New computer game may help children choose healthy food
London: Scientists have devised a seven-minute brain-training computer game that may help children choose healthy snacks over chocolates and sweets. Children who played the simple game developed by researchers from University of Exeter in the UK made healthier choices when asked to pick foods afterwards.
The game involves reacting to images of healthy food by pressing a button, and doing nothing if unhealthy foods are shown. “The sight of foods like chocolate can activate reward centres in the brain at the same time as reducing activity in self-control areas,” said Lucy Porter from University of Exeter.
“Our training encourages people to make a new association – when they see unhealthy food, they stop,” Porter said. Researchers showed images of healthy and unhealthy foods to more than 200 school children aged 4-11.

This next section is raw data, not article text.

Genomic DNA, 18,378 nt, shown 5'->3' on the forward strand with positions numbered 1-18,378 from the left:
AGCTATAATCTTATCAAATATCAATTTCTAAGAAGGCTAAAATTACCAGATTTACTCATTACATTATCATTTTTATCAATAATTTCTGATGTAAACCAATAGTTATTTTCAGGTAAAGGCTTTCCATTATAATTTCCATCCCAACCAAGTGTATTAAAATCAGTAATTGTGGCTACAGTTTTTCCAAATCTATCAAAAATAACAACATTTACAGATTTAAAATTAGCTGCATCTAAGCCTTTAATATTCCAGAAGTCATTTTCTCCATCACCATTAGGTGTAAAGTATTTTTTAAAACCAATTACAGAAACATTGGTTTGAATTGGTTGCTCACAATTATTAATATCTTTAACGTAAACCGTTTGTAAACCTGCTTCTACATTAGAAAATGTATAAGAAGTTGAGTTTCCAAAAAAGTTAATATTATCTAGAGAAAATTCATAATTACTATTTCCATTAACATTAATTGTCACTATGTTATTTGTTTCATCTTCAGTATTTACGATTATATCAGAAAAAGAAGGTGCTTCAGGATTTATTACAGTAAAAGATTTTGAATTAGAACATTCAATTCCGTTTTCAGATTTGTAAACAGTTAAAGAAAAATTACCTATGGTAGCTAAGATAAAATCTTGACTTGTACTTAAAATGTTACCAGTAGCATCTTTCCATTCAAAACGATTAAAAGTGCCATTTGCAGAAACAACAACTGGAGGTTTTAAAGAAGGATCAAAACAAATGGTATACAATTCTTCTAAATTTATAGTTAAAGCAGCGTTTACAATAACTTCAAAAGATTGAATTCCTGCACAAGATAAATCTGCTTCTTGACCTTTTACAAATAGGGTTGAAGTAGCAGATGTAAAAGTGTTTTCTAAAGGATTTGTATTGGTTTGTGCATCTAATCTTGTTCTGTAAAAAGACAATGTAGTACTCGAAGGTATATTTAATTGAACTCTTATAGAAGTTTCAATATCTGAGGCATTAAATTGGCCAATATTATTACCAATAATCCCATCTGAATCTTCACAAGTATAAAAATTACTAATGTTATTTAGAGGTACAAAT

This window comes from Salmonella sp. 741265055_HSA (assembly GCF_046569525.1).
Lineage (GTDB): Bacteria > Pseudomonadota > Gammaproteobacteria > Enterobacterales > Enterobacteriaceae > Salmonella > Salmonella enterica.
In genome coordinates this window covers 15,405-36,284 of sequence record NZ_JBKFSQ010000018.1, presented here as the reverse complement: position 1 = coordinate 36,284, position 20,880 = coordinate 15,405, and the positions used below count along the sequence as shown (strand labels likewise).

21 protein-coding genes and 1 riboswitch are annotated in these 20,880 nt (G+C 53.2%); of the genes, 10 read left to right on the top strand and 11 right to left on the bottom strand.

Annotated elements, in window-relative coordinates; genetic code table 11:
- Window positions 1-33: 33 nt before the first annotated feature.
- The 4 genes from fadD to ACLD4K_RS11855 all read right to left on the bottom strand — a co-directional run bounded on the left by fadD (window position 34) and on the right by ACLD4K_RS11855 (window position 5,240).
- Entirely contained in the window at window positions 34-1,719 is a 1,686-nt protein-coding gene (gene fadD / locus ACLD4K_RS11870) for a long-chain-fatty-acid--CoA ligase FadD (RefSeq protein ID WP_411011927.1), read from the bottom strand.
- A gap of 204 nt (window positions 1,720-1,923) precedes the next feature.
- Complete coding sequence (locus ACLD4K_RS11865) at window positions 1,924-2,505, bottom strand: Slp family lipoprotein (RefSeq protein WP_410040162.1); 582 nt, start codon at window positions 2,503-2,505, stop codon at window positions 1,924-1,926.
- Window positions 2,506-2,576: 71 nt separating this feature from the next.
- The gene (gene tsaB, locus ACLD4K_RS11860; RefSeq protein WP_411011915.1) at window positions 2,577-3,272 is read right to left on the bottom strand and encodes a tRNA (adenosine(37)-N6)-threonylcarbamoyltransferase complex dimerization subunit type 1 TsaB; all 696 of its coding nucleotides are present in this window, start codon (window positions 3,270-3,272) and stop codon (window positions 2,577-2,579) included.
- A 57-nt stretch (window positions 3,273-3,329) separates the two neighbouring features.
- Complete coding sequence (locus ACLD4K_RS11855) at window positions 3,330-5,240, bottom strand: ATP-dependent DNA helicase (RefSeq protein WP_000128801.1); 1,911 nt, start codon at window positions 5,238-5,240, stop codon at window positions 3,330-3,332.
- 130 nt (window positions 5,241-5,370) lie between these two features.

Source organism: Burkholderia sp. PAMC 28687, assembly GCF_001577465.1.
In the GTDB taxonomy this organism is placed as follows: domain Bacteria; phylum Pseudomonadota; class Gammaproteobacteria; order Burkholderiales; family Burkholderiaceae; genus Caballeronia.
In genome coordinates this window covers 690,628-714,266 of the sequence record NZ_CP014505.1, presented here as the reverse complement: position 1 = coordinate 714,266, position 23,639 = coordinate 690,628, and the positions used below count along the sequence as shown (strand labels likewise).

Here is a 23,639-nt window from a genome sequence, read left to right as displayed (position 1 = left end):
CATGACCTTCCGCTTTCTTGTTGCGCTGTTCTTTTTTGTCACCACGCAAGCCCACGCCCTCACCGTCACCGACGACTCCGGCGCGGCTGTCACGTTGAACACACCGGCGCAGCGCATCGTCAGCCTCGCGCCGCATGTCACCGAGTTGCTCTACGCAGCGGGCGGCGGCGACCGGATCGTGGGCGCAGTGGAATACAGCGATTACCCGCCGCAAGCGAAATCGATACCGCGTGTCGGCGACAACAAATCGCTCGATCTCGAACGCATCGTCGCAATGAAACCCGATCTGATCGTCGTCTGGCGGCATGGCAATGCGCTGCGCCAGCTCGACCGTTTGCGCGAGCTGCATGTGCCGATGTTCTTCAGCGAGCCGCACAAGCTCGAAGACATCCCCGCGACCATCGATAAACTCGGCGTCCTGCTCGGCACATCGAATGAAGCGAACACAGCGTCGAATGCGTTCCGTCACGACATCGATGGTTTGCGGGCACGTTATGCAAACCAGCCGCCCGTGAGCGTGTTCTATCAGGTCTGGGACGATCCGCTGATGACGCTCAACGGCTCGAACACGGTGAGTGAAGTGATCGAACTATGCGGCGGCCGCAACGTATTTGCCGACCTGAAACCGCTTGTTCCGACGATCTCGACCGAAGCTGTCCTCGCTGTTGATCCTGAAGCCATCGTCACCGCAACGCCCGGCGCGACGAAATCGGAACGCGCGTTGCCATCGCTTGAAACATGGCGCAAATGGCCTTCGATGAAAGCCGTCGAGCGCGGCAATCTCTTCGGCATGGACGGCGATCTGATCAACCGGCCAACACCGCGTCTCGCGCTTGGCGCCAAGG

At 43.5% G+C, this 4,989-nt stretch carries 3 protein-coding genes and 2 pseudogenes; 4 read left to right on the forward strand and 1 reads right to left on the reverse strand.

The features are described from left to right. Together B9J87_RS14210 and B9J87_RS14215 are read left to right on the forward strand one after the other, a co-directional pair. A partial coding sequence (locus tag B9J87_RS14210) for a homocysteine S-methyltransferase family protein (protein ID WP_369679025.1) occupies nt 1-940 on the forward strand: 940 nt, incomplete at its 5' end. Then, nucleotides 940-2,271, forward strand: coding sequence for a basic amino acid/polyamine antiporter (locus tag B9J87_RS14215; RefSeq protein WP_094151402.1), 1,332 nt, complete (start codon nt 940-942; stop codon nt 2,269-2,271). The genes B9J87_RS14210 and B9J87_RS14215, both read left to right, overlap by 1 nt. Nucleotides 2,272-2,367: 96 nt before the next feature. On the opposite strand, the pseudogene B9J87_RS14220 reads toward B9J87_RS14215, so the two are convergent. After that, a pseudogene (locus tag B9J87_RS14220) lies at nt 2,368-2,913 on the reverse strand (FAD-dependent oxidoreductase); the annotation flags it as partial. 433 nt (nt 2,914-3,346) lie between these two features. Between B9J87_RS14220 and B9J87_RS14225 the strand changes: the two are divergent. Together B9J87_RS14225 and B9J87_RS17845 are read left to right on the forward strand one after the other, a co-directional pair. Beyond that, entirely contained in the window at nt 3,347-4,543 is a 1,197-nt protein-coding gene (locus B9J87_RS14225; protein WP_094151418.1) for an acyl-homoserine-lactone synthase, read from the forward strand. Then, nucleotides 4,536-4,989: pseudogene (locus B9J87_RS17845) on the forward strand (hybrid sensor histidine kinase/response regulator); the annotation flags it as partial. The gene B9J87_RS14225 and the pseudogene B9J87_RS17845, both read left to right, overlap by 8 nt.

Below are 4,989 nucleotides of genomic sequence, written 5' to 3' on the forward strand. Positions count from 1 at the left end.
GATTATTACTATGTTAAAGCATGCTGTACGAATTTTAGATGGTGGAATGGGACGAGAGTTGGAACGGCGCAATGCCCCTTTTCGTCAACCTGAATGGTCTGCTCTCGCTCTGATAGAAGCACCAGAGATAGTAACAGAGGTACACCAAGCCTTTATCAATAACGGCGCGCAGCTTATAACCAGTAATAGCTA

Alongside each image a cartoon face – happy for healthy food, sad for unhealthy food – was shown. Children had to hit the space-bar when they saw a happy face, and do nothing if they saw a sad face – they were not told that the game had anything to do with healthy or unhealthy food.
Afterwards, the participants played a shopping game where they had to choose a limited number of food items in one minute. “We did not see a total turnaround in favour of choosing healthy options, but there was an increase from about 30 per cent of foods chosen to over 50 per cent in children who did the brain training,” Porter said.
Researcher noted that children in control groups – who were shown happy and sad faces mixed evenly between healthy and unhealthy foods, or images which were not food-related at all – showed no change in food choices.
Age did not affect whether the game worked or not, meaning that children as young as four can benefit from playing, researchers said. “This easy game does all the hard work for you. It is not about learning anything consciously, it is about working with automatic responses,” Porter said. The study was published in the journal Appetite.